Today’s post takes a look back on 2011 by reviewing our predictions earlier in the year and assessing where we hit the mark, where we missed and if there is such a thing, where we came close. So without further adieu…

1. MU Initiatives Move to Tactical 
Hit This did come true as meaningful use, while still top of mind for the CIO, is not top of mind for others in the executive suite who are now looking at how to compete in the future as reimbursement models shift from fee-for-service to value-based contracts.

2. C-Suite Strategy Focuses on New Payment Models 
Hit An admittedly “softball” prediction, this was a natural fall-out of prediction numero uno. And yes, the consultants are making out like bandits as we predicted they would helping senior execs figure out their future competitive strategy.

3. RCM & Charge Capture Systems Require Overhaul 
Miss By and large, most vendors in this sector have not done a whole lot yet as they await to see how the market develops. With most healthcare organizations struggling to get the basics done (e.g., meet MU requirements, ICD-9 -> ICD-10, apply analytics, etc.) we are not seeing big demand from customers and subsequently, not a big push by vendors.

4. Mergers & Acquisitions Continue Unabated
Hit Another “gimme” of sorts for we had this prediction in 2010 and it was a “hit” and need only look at this market with its some odd 300+ EHRs to choose from, everyone wanting to call themselves at HIE vendor (last we checked, HIMSS listed some 189 HIE vendors alone), countless other HIT solutions to see that this market is far from mature. But arguably the biggest news in 2011 was Microsoft’s capitulation that despite the billion dollar plus investment, it wasn’t cut out or the clinical market and dumping its HIT assets into a new joint venture with GE. What we are also seeing is some rationality return as valuations have moderated. This may have led to Thomson Reuters’ recent decision to not sell-off its healthcare division – no one was willing to pay the high price tag they had on this property.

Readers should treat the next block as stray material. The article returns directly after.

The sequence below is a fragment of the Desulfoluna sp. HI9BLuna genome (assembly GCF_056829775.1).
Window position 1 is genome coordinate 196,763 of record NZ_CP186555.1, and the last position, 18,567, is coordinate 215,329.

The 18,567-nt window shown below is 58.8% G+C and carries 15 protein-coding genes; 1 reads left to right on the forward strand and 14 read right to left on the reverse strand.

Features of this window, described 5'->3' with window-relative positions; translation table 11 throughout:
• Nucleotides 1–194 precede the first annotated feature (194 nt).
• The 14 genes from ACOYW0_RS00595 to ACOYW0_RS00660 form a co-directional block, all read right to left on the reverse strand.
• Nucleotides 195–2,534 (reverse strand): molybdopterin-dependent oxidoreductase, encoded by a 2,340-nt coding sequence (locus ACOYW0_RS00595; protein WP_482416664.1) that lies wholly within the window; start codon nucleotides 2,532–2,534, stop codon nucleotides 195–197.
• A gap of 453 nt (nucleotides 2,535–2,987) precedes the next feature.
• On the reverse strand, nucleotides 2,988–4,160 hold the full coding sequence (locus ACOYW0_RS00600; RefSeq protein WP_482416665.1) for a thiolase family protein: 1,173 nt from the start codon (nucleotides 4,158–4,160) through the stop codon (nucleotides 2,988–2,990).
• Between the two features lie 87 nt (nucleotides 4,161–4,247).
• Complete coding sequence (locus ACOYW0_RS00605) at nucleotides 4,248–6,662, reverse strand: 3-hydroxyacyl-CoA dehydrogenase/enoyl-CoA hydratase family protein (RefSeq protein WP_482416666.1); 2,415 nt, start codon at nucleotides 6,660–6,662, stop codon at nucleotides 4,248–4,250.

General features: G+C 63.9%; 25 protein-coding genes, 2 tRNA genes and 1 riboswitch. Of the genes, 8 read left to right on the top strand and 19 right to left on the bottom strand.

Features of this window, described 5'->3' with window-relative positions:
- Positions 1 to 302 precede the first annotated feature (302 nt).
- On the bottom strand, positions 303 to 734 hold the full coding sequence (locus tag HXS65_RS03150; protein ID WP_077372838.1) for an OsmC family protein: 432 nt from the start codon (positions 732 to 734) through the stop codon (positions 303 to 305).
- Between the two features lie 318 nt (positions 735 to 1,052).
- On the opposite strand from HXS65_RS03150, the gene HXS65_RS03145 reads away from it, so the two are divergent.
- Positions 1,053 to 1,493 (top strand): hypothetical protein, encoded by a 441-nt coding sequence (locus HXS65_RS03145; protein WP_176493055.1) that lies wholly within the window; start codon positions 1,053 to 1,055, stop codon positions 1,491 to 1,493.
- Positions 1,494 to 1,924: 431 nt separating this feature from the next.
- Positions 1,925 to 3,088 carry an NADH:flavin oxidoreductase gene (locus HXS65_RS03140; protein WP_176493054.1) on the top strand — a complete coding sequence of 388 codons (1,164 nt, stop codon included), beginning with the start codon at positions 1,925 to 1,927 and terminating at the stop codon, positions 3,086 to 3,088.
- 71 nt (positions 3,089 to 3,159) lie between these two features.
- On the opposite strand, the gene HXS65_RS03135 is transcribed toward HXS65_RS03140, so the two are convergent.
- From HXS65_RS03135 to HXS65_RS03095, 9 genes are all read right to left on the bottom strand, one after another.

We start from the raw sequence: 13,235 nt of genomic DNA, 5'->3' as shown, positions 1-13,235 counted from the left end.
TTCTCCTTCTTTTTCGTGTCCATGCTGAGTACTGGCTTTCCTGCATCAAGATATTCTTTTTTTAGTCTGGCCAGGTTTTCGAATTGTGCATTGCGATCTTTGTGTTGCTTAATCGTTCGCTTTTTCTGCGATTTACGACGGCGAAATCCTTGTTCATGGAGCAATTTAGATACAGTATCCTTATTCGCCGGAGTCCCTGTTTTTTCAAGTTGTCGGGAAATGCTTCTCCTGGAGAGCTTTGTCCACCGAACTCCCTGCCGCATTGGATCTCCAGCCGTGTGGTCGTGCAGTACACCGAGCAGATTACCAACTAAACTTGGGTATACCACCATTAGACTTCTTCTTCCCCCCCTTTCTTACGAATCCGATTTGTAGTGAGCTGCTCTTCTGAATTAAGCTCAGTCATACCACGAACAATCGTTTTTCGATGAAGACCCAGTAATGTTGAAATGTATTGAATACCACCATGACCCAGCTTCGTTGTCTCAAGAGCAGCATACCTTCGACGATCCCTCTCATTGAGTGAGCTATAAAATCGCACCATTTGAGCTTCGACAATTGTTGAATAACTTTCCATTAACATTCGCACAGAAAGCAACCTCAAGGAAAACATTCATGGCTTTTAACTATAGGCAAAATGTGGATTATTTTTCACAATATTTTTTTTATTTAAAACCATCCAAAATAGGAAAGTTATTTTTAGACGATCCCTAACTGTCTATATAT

5. Federally Funded State Initiatives Struggle
Toss-up There has been some progress and there are those that would vehemently argue that Beacon Communities, RECs and state HIEs are moving ahead briskly. But then again, we do get some disturbing reports that all is not progressing as once envisioned, one might even go so far as to say some of these programs are beyond just struggling, but clearly going off the tracks. We’ll reserve judgment until we see clear evidence of such pending disasters, which will likely be prevalent, but highly distributed.

6. Changing of the Guard at ONC
Hit Not long after we posted our 2011 predictions, Blumenthal announced his resignation from ONC. We could not have been more prophetic if we tried.

7. Physicians will continue to go Ga-Ga over the iPad and the fast-following touchscreen tablets much to the chagrin of CIOs.
Hit Enabling physicians access to health information systems via their hand-held mobile devices, including touch-screen tablets is still a struggle for most organizations. At first, IT departments turned to Citrix as stop-gap measure, but the UX was far from ideal. In our recent research we found many an IT department still struggling to address this issue. mobile enablement of physicians is a top priority.

8. Apps Proliferate: Consumer-facing First, Private Practice Second, Enterprises Dead Last
Hit In hindsight, another admittedly easy prediction to make. What may be a more interesting prediction is when will mHealth Apps really become a truly viable market? Does the profitable exit of iTriage/Healthagen, which was picked up by Aetna portend such? By our standards, no. Go back to our recent post from the mHealth Summit for more in-depth analysis.